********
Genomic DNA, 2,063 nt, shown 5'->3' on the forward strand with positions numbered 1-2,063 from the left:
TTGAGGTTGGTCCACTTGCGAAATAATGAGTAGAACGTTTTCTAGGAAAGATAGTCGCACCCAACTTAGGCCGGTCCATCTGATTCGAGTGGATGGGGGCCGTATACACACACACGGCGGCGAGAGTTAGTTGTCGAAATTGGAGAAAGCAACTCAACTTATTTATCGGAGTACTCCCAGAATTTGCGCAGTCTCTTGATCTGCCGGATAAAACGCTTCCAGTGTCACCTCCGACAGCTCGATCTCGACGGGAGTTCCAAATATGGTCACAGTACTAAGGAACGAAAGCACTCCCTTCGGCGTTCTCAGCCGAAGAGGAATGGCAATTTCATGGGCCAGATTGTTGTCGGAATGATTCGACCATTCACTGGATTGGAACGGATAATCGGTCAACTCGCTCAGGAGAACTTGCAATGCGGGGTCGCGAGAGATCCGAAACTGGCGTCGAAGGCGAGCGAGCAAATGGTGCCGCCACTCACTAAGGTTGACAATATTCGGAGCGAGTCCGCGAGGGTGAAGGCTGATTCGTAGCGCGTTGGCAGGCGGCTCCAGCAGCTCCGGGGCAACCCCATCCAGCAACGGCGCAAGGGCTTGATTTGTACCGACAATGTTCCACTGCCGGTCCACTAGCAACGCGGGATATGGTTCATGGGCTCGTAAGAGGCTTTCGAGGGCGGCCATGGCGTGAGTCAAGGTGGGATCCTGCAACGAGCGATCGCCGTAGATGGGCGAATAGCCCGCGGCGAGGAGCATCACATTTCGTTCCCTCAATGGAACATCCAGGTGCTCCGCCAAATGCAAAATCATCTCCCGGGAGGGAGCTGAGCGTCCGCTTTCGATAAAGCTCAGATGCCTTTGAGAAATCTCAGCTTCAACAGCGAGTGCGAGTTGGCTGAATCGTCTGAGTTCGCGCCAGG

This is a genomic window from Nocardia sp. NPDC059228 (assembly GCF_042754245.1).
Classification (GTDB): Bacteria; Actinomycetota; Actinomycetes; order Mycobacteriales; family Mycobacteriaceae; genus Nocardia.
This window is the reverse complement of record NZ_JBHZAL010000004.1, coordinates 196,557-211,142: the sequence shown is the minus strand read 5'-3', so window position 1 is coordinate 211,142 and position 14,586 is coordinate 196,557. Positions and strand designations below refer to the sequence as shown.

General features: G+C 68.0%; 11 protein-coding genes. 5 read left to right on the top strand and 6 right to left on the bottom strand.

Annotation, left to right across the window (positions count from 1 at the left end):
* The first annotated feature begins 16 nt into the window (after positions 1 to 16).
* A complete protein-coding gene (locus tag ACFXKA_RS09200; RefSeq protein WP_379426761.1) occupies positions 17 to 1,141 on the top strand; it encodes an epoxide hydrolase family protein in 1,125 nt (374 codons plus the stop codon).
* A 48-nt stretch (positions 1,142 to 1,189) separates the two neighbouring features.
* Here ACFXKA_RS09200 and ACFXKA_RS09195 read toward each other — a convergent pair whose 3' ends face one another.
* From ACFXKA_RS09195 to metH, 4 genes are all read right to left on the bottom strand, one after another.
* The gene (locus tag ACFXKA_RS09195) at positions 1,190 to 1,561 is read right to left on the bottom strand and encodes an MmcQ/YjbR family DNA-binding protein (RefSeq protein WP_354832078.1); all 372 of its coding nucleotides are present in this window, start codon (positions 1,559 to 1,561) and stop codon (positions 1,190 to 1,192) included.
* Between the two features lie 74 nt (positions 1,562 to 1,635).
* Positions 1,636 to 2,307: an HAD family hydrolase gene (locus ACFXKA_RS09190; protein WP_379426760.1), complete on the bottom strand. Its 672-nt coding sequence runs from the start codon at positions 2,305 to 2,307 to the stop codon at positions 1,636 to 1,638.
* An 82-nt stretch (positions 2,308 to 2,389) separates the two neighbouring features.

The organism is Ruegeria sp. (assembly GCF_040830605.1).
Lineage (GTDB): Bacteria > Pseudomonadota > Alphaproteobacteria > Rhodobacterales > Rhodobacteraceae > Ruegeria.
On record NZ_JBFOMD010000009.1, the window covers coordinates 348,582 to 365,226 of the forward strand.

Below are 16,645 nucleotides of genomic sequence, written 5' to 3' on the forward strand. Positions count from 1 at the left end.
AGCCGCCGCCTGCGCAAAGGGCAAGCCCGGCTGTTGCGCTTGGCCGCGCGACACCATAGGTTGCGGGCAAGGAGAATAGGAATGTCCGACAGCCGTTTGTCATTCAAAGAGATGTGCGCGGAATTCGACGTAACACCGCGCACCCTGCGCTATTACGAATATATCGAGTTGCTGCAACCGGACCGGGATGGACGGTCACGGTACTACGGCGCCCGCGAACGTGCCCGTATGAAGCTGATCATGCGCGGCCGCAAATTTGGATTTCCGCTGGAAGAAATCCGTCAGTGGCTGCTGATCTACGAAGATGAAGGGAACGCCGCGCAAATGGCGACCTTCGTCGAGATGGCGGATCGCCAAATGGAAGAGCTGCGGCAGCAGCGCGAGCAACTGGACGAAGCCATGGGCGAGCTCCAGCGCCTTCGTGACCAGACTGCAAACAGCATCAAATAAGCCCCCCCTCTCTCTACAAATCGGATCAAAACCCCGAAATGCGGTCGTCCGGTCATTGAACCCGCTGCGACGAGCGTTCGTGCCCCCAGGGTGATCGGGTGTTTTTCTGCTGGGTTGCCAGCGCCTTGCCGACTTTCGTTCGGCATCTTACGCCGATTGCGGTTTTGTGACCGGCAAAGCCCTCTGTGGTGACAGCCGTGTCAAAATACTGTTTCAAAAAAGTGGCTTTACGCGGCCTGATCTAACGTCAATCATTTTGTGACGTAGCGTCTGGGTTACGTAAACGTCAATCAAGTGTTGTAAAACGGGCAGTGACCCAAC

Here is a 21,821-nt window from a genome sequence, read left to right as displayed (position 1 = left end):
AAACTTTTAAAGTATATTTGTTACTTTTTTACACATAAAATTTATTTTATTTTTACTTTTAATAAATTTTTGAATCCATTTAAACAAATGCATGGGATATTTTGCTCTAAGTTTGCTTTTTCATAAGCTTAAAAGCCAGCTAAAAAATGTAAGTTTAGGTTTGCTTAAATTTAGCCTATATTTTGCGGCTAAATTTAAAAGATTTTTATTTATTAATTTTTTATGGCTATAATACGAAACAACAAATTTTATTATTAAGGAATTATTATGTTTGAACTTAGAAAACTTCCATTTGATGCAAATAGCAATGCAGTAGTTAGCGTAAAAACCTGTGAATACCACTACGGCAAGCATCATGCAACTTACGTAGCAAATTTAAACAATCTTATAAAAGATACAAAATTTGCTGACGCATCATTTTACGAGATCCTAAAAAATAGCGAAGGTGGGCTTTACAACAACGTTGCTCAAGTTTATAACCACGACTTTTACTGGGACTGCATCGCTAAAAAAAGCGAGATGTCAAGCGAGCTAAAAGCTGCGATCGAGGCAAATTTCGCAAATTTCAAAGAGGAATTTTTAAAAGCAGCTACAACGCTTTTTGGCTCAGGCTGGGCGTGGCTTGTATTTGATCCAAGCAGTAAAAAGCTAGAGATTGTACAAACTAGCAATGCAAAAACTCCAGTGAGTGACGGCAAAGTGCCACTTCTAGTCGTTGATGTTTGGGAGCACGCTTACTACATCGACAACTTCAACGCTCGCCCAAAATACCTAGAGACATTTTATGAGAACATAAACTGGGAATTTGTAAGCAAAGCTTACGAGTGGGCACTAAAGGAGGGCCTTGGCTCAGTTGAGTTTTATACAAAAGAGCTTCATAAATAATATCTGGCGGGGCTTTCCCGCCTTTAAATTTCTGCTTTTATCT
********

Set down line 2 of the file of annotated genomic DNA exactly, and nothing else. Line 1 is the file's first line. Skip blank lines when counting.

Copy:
TTGAGGTTGGTCCACTTGCGAAATAATGAGTAGAACGTTTTCTAGGAAAGATAGTCGCACCCAACTTAGGCCGGTCCATCTGATTCGAGTGGATGGGGGCCGTATACACACACACGGCGGCGAGAGTTAGTTGTCGAAATTGGAGAAAGCAACTCAACTTATTTATCGGAGTACTCCCAGAATTTGCGCAGTCTCTTGATCTGCCGGATAAAACGCTTCCAGTGTCACCTCCGACAGCTCGATCTCGACGGGAGTTCCAAATATGGTCACAGTACTAAGGAACGAAAGCACTCCCTTCGGCGTTCTCAGCCGAAGAGGAATGGCAATTTCATGGGCCAGATTGTTGTCGGAATGATTCGACCATTCACTGGATTGGAACGGATAATCGGTCAACTCGCTCAGGAGAACTTGCAATGCGGGGTCGCGAGAGATCCGAAACTGGCGTCGAAGGCGAGCGAGCAAATGGTGCCGCCACTCACTAAGGTTGACAATATTCGGAGCGAGTCCGCGAGGGTGAAGGCTGATTCGTAGCGCGTTGGCAGGCGGCTCCAGCAGCTCCGGGGCAACCCCATCCAGCAACGGCGCAAGGGCTTGATTTGTACCGACAATGTTCCACTGCCGGTCCACTAGCAACGCGGGATATGGTTCATGGGCTCGTAAGAGGCTTTCGAGGGCGGCCATGGCGTGAGTCAAGGTGGGATCCTGCAACGAGCGATCGCCGTAGATGGGCGAATAGCCCGCGGCGAGGAGCATCACATTTCGTTCCCTCAATGGAACATCCAGGTGCTCCGCCAAATGCAAAATCATCTCCCGGGAGGGAGCTGAGCGTCCGCTTTCGATAAAGCTCAGATGCCTTTGAGAAATCTCAGCTTCAACAGCGAGTGCGAGTTGGCTGAATCGTCTGAGTTCGCGCCAGG